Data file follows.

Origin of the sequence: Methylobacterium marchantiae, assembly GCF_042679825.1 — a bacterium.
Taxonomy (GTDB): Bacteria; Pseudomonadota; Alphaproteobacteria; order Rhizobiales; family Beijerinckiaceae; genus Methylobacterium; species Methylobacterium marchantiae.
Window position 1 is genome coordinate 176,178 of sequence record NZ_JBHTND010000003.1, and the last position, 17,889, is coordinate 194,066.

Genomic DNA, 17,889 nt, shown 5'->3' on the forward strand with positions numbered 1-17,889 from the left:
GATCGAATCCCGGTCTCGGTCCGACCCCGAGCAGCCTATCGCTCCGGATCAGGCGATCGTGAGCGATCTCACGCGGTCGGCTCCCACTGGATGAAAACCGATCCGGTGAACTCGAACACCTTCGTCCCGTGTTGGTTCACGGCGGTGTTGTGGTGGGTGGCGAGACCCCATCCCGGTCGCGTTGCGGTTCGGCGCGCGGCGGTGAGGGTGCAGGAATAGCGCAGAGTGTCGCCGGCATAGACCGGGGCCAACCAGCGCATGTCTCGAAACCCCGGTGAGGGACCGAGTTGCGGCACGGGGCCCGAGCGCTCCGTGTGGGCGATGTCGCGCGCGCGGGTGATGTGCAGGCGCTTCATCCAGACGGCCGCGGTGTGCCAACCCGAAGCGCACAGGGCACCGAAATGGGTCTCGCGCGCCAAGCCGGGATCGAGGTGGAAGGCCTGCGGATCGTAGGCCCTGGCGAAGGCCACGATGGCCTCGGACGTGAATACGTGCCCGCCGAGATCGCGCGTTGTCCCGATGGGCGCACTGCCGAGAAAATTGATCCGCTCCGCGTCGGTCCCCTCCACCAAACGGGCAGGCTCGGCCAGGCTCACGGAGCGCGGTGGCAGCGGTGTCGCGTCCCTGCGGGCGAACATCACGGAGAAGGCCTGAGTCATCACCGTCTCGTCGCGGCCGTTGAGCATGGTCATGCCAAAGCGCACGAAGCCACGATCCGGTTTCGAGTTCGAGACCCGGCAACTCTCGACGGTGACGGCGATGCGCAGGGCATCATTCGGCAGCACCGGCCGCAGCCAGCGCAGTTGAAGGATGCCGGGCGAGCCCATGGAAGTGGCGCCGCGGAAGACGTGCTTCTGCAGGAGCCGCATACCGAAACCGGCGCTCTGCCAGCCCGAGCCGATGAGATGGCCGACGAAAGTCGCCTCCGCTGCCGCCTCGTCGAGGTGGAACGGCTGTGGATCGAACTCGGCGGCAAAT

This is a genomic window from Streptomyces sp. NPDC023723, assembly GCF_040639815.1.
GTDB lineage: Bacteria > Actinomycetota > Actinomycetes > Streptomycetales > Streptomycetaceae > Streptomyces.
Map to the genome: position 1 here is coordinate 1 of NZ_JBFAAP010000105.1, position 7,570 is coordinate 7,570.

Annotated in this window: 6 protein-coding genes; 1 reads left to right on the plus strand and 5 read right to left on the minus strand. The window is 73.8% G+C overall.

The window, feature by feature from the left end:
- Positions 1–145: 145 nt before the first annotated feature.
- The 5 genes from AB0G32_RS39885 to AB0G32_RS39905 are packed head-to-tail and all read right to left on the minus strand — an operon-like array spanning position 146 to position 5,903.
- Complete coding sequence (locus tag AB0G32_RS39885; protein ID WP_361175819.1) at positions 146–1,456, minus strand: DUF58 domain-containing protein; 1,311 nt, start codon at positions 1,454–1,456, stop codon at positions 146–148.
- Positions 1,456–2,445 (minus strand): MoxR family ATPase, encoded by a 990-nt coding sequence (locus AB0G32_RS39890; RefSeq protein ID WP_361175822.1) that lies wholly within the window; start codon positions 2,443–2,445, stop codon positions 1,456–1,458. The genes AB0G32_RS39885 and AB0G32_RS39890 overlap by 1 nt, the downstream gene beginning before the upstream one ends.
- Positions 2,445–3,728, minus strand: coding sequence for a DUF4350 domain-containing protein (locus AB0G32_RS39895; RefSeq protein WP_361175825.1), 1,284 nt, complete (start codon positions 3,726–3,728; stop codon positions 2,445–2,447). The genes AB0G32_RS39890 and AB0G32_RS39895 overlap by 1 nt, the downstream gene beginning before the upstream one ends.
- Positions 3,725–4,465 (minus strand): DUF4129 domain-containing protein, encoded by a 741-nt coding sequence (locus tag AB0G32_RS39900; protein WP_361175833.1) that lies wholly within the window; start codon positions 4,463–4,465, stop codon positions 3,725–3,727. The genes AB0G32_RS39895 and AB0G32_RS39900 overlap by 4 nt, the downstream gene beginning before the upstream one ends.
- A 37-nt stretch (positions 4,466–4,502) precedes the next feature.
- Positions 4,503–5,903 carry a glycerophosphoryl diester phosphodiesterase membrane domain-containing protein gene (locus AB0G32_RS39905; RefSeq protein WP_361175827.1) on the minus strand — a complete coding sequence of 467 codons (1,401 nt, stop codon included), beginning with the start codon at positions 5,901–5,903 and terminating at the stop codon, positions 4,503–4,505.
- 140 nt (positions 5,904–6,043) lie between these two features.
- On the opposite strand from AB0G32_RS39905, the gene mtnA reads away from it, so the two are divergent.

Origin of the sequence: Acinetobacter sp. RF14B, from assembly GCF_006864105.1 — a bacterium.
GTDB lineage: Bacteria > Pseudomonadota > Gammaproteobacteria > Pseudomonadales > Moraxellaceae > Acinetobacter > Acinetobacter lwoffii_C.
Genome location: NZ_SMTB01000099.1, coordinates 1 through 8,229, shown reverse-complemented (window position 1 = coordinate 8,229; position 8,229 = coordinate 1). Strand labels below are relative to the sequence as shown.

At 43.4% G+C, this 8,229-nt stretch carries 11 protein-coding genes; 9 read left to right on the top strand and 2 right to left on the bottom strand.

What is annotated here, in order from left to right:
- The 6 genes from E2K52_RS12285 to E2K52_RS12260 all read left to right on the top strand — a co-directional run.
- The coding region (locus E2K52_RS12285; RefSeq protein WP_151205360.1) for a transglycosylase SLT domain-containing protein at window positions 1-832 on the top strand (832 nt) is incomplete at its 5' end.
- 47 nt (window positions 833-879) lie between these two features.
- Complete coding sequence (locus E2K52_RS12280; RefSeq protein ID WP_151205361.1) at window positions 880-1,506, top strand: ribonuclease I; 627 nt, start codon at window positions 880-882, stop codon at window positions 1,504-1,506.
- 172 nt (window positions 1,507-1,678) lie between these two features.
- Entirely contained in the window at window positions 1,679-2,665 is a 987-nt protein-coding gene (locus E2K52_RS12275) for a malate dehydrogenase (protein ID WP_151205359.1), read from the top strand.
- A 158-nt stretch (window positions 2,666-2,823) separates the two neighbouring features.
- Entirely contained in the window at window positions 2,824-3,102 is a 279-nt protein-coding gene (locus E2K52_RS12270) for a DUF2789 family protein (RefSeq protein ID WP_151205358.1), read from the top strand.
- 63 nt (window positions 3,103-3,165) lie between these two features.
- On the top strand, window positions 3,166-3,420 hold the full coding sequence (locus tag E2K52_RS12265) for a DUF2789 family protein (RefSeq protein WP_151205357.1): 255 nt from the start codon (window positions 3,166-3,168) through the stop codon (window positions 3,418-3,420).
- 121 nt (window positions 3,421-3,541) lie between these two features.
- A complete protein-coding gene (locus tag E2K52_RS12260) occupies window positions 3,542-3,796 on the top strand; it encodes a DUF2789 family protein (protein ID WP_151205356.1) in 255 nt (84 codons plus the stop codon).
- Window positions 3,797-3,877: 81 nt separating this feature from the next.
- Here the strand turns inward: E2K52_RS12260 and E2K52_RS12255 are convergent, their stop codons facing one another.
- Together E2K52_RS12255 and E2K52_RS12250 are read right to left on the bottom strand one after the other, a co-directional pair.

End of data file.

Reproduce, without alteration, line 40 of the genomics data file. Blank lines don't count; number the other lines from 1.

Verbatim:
- Together E2K52_RS12255 and E2K52_RS12250 are read right to left on the bottom strand one after the other, a co-directional pair.